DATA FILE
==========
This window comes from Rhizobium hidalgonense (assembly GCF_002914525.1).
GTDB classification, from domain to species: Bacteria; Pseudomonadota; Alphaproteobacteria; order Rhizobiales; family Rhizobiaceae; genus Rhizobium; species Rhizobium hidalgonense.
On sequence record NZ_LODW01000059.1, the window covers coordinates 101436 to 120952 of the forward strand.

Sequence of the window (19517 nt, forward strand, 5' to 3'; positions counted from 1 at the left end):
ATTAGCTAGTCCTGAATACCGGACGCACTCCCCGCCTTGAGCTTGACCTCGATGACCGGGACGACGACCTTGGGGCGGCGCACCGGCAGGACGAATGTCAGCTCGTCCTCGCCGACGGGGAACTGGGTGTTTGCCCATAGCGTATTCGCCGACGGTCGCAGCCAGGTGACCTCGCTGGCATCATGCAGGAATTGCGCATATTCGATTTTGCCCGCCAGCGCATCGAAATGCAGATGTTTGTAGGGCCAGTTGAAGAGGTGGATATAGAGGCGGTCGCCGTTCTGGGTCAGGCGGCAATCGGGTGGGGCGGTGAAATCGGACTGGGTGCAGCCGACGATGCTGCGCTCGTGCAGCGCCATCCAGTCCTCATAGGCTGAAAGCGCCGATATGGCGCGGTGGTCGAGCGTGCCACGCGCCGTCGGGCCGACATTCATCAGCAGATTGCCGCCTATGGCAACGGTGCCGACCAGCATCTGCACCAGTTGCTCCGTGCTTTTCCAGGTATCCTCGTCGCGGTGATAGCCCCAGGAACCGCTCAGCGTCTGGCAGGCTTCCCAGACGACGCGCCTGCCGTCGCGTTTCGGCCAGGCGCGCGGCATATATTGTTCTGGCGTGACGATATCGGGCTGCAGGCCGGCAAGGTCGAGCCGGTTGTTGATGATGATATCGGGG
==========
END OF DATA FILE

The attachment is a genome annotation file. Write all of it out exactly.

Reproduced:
This window comes from Rhizobium hidalgonense (assembly GCF_002914525.1).
GTDB classification, from domain to species: Bacteria; Pseudomonadota; Alphaproteobacteria; order Rhizobiales; family Rhizobiaceae; genus Rhizobium; species Rhizobium hidalgonense.
On sequence record NZ_LODW01000059.1, the window covers coordinates 101436 to 120952 of the forward strand.

Sequence of the window (19517 nt, forward strand, 5' to 3'; positions counted from 1 at the left end):
ATTAGCTAGTCCTGAATACCGGACGCACTCCCCGCCTTGAGCTTGACCTCGATGACCGGGACGACGACCTTGGGGCGGCGCACCGGCAGGACGAATGTCAGCTCGTCCTCGCCGACGGGGAACTGGGTGTTTGCCCATAGCGTATTCGCCGACGGTCGCAGCCAGGTGACCTCGCTGGCATCATGCAGGAATTGCGCATATTCGATTTTGCCCGCCAGCGCATCGAAATGCAGATGTTTGTAGGGCCAGTTGAAGAGGTGGATATAGAGGCGGTCGCCGTTCTGGGTCAGGCGGCAATCGGGTGGGGCGGTGAAATCGGACTGGGTGCAGCCGACGATGCTGCGCTCGTGCAGCGCCATCCAGTCCTCATAGGCTGAAAGCGCCGATATGGCGCGGTGGTCGAGCGTGCCACGCGCCGTCGGGCCGACATTCATCAGCAGATTGCCGCCTATGGCAACGGTGCCGACCAGCATCTGCACCAGTTGCTCCGTGCTTTTCCAGGTATCCTCGTCGCGGTGATAGCCCCAGGAACCGCTCAGCGTCTGGCAGGCTTCCCAGACGACGCGCCTGCCGTCGCGTTTCGGCCAGGCGCGCGGCATATATTGTTCTGGCGTGACGATATCGGGCTGCAGGCCGGCAAGGTCGAGCCGGTTGTTGATGATGATATCGGGG